“Britons unconvinced on evolution,” says BBC News. A survey says that 39% of Britons think (and I use the word advisedly) that creationism or intelligent design best describes the origin and development of life. (The survey separated them into two but I can’t see why.) OK, 48% like evolution theory, as the BBC coyly calls it. A staggering 13% don’t actually have a view. They’re the ones I’m really worried about, the ones who, in Bertrand Russell’s famous phrase, “would sooner die than think”.
Worse, 44% want creationism and 41% want IDiocy taught in science classes. Only 69% want evolution taught in science.
The survey was carried out for a BBC Horizon programme, which I haven’t seen and have no view on. But the editor of Horizon said: “This really says something about the role of science education in this country and begs us to question how we are teaching evolutionary theory.” Now, I don’t know that chap, and for all I know when he says evolutionary theory he may indeed mean evolutionary theory, as practiced by scientists who study different ways in which evolution and natural selection act. Kin selection, for example, that’s part of evolutionary theory. So is population dynamics.
But I fear he, like the BBC itself, was weaseling around in a massive failure to commit. Yes, evolution is a theory, as understood in science, philosophy, logic and the like. No, evolution is not a theory as understood by the average person, as an untried, untested notion that may or may not be true.
Give thanks, then, for dear Martin Rees, current president of the Royal Society. No weasel he: ”It is surprising that many should still be sceptical of Darwinian evolution. Darwin proposed his theory nearly 150 years ago, and it is now supported by an immense weight of evidence.”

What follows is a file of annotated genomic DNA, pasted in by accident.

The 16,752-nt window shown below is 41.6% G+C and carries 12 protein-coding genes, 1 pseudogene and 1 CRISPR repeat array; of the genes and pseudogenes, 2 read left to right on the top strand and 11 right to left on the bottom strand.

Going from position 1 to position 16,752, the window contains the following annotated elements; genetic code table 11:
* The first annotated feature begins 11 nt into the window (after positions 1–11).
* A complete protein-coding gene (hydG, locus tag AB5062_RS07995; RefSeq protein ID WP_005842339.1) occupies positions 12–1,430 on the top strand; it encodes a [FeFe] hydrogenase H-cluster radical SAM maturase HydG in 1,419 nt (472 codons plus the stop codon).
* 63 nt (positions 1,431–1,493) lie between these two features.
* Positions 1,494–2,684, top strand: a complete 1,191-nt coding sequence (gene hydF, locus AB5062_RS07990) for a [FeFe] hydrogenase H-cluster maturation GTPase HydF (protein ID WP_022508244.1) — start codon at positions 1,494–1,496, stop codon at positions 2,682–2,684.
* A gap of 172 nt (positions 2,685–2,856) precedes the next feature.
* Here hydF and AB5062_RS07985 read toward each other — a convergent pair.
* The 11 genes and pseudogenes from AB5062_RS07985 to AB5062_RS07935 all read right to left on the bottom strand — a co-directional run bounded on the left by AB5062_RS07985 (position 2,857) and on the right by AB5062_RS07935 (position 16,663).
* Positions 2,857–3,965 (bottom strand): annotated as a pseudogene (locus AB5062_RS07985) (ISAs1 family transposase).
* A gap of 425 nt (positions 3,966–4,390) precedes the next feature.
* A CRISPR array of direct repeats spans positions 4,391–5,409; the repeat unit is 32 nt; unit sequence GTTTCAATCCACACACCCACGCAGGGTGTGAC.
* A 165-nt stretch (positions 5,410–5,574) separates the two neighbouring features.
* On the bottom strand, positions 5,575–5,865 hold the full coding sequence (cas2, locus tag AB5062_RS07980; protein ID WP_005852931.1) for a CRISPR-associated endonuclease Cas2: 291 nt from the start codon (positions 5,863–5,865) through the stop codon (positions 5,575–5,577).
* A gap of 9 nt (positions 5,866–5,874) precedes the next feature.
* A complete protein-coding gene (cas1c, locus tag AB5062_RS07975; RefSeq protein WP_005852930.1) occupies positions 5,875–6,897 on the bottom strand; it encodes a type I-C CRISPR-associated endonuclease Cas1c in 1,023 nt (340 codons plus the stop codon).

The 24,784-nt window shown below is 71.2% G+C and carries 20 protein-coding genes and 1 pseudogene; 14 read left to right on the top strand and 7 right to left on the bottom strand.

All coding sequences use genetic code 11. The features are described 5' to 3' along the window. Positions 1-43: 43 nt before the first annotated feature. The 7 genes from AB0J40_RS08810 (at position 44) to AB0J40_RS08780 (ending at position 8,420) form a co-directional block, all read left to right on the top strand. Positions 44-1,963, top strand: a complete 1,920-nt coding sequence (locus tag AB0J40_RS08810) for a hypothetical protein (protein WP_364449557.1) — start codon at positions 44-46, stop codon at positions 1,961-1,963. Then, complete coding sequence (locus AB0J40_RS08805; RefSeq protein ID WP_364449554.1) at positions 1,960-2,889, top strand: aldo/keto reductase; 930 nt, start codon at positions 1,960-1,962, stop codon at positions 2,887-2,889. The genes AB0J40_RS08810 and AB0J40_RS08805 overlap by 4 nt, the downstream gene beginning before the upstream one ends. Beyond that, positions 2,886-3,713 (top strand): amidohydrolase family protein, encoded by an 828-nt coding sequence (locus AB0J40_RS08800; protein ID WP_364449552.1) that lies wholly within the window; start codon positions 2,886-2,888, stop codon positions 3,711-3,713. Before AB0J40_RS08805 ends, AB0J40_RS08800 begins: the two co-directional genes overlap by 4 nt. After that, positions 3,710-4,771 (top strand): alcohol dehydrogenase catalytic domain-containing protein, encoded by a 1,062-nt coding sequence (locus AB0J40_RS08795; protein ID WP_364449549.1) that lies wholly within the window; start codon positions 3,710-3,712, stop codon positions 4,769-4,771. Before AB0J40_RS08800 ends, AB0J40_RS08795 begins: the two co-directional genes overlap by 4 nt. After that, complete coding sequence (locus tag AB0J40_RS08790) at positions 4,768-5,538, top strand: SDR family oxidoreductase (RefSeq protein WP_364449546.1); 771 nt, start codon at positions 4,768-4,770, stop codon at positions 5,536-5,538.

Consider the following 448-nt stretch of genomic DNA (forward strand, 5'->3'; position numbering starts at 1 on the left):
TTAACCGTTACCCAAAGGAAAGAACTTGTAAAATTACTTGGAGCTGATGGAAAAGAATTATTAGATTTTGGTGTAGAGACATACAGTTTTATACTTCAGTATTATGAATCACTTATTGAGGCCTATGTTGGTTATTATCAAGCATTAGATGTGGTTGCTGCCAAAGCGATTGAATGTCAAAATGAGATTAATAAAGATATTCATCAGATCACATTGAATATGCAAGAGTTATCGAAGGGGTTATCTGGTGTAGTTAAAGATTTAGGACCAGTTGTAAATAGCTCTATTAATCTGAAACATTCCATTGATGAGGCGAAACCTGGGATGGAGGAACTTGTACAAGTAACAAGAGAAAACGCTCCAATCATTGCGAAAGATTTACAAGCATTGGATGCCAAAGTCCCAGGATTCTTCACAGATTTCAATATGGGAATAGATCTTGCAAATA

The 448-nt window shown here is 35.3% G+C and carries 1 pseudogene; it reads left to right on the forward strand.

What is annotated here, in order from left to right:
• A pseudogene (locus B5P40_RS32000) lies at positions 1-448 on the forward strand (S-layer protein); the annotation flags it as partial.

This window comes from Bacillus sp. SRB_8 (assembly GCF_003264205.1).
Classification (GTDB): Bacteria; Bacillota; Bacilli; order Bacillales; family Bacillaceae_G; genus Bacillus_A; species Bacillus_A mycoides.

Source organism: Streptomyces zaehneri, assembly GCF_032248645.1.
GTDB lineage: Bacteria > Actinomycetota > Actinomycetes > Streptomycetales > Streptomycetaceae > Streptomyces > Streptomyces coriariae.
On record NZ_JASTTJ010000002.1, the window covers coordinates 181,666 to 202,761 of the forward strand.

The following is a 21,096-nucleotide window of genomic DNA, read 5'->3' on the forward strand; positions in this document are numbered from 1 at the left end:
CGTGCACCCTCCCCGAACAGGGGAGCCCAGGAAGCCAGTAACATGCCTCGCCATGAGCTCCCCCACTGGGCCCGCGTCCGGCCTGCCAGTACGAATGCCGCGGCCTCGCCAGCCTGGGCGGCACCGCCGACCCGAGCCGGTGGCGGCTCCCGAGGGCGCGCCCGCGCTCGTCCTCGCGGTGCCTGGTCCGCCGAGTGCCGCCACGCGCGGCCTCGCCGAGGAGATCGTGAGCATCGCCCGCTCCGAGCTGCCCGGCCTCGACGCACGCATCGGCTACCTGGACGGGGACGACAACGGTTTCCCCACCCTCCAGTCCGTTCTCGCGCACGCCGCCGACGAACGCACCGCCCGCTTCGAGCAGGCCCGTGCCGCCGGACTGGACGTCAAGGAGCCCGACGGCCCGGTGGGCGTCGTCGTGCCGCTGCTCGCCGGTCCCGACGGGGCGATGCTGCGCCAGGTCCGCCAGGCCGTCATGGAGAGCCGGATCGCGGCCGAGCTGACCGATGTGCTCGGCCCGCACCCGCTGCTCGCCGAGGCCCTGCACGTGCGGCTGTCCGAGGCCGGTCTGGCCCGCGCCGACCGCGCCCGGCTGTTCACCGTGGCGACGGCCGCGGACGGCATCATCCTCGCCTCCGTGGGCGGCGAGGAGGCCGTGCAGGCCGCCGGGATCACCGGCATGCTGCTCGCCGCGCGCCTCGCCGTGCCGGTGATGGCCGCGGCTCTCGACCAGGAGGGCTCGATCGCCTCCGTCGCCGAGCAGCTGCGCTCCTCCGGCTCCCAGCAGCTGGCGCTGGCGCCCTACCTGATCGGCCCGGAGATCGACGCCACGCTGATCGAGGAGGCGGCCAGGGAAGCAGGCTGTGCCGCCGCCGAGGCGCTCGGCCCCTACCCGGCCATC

He’s right, too, that no major segment of cultural or religious life in the UK actively opposes the teaching of evolution in schools. But still, teachers I know say it is getting harder and harder to do a good job of teaching evolution, and even 25 years ago first year undergraduates were perhaps not as familiar with the basics as I might have wanted.
The thing is, nobody seems to poll the public on other questions of science. If they did, I suspect we might find that the we ought to be teaching a very different set of laws of motion and thermodynamics, precisely those that antedated Newton. For the whole point of science, of the scientific method, is that it is difficult. It exists to overcome the easy conclusions, that obviously the sun goes round the Earth, for we see it do so every day.
A little thought suggests that it is a good thing that, in all realms except biology, we don’t really care whether the public truly understands. But a little thought is just what is so often lacking.
“In fact, they do,” Russell's quote ends. But alas that does not seem to be true. In fact, they prosper at the expense of the rest of us.
Oh, and there’s a fossilized resource at the [BBC’s Evolution Website]
2022-01-27: The BBC resource has vanished, but I did find this. It may simply have moved, or it may be something different.